IMF Mission to Audit Bulgaria's Fiscal Plans 2009-10
A mission of the International Monetary Fund, headed by Bas Bakker, will pay a visit to Sofia from September 10-21.
The mission has been invited by the new government to help it assess the fiscal situation in 2009 and 2010 and plans to disseminate its main conclusions at the end of its visit.
Representatives of the European Commission are expected to accompany IMF mission.
Bulgaria's budget deficit shrank to BGN 105 M in August, down 81.4 % on the month after the new government cut spending and took measures to raise revenues.
The new center-right government approved at the end of August a mid-term fiscal policy document, which brings together the country's key macroeconomic forecasts for 2010-2013.
The document forecasts the contraction of Bulgaria's economy to slow down to 2% next year from a 6.3% shrinking in 2009.
The GERB party has vowed to cut public spending by an additional BGN 1,156 B and improve tax collection to avoid slumping into a budget deficit at the end of the year.
Bulgaria, like other eastern European countries, has already been hit by the global crisis, but the finance minister says the hardest blow will come in the autumn.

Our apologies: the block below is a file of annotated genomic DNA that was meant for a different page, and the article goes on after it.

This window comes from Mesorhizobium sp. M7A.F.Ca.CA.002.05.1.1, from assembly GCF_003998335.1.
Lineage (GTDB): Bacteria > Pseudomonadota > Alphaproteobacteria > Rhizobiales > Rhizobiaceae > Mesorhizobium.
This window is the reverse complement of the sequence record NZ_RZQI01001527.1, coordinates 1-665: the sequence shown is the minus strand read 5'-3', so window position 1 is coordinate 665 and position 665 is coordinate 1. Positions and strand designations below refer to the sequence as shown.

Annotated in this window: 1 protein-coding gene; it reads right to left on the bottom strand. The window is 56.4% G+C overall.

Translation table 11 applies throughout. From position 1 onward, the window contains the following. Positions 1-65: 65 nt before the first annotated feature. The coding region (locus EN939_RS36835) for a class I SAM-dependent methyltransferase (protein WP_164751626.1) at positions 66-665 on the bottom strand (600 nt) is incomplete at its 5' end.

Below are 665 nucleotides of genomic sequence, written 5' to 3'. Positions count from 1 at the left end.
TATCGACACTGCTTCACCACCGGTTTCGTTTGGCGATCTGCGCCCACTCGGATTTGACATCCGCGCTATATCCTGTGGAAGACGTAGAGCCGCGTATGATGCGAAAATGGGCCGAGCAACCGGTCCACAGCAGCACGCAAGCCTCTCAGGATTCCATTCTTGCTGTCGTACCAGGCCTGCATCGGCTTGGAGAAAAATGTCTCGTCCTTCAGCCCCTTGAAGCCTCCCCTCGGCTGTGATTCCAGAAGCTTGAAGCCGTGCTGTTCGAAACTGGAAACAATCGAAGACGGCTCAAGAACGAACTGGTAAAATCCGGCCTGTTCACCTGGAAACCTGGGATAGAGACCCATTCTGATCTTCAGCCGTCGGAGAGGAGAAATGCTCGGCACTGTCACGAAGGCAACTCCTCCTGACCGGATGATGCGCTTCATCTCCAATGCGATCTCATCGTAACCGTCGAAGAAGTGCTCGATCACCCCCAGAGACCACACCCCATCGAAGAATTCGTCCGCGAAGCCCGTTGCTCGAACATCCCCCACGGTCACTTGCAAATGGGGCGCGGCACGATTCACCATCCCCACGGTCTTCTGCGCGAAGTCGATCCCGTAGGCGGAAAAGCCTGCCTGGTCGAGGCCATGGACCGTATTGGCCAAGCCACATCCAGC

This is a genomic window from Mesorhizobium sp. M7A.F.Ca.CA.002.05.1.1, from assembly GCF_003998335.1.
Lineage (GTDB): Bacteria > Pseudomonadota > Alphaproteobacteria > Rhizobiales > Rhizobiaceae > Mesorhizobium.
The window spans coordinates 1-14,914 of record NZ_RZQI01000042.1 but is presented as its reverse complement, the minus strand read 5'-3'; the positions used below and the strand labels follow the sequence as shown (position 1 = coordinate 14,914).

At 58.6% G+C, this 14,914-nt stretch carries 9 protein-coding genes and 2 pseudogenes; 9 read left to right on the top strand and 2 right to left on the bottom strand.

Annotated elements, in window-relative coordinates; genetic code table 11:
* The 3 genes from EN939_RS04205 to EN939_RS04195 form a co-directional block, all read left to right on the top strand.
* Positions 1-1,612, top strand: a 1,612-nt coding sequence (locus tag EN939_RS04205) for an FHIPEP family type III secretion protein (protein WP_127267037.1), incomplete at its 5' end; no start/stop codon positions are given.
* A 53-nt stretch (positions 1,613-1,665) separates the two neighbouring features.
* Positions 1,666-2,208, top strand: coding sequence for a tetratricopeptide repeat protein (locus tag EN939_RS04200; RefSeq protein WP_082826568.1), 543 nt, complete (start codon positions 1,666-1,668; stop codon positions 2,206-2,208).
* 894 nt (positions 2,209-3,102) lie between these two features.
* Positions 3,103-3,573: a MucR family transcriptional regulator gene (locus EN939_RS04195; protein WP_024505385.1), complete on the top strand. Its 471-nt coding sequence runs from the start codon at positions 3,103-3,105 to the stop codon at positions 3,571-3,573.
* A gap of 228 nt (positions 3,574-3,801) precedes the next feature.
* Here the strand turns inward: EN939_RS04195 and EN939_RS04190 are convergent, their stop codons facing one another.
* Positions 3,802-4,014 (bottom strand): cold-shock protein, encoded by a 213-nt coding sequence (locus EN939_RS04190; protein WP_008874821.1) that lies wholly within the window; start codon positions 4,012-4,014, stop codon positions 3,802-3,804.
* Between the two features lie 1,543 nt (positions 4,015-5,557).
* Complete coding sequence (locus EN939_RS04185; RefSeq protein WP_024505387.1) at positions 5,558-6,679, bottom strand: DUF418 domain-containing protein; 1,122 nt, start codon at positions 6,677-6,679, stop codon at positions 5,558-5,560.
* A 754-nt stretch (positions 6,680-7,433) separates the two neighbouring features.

The country's economy may show the first signs of recovery at the beginning of 2010 and is likely to start a rebound in the spring next year, according to Djankov.
Given a healthy recovery of the economy, Djankov said plans for a 2% cut in the Value Added Tax (VAT) may be implemented in 2011, to be followed by another 2% decrease before the term of the government expires.
The government plans to apply in November to join the exchange-rate mechanism, the European Union's two-year currency stability test before the country can drop the lev and adopt the euro, and leave the lev tightly pegged to the euro through the duration of the two years.
According to Djankov devaluing the lev, an option that has been supported by a number of experts, is out of the question.
The International Monetary Fund expects the Bulgarian economy to shrink by 7% in 2009 and another 2,5% the next year, the head of the global lender mission to Bulgaria Bas Bakker told Deutsche Welle at the beginning of July. The forecast beat considerably the figures previously published and came amid new analyzes for the world economy.
The new government had initially given indication that it is likely to turn the IMF for help, something the previous government has resisted and most economists would applaud.
Earlier this week, however, in what comes as a U-turn in their position, Finance Minister Simeon Djankov said securing a loan from the International Monetary Fund, following Latvia, Romania, Hungary and Ukraine among others, to support the currency peg to the euro, is not an immediate priority for the Bulgarian government.
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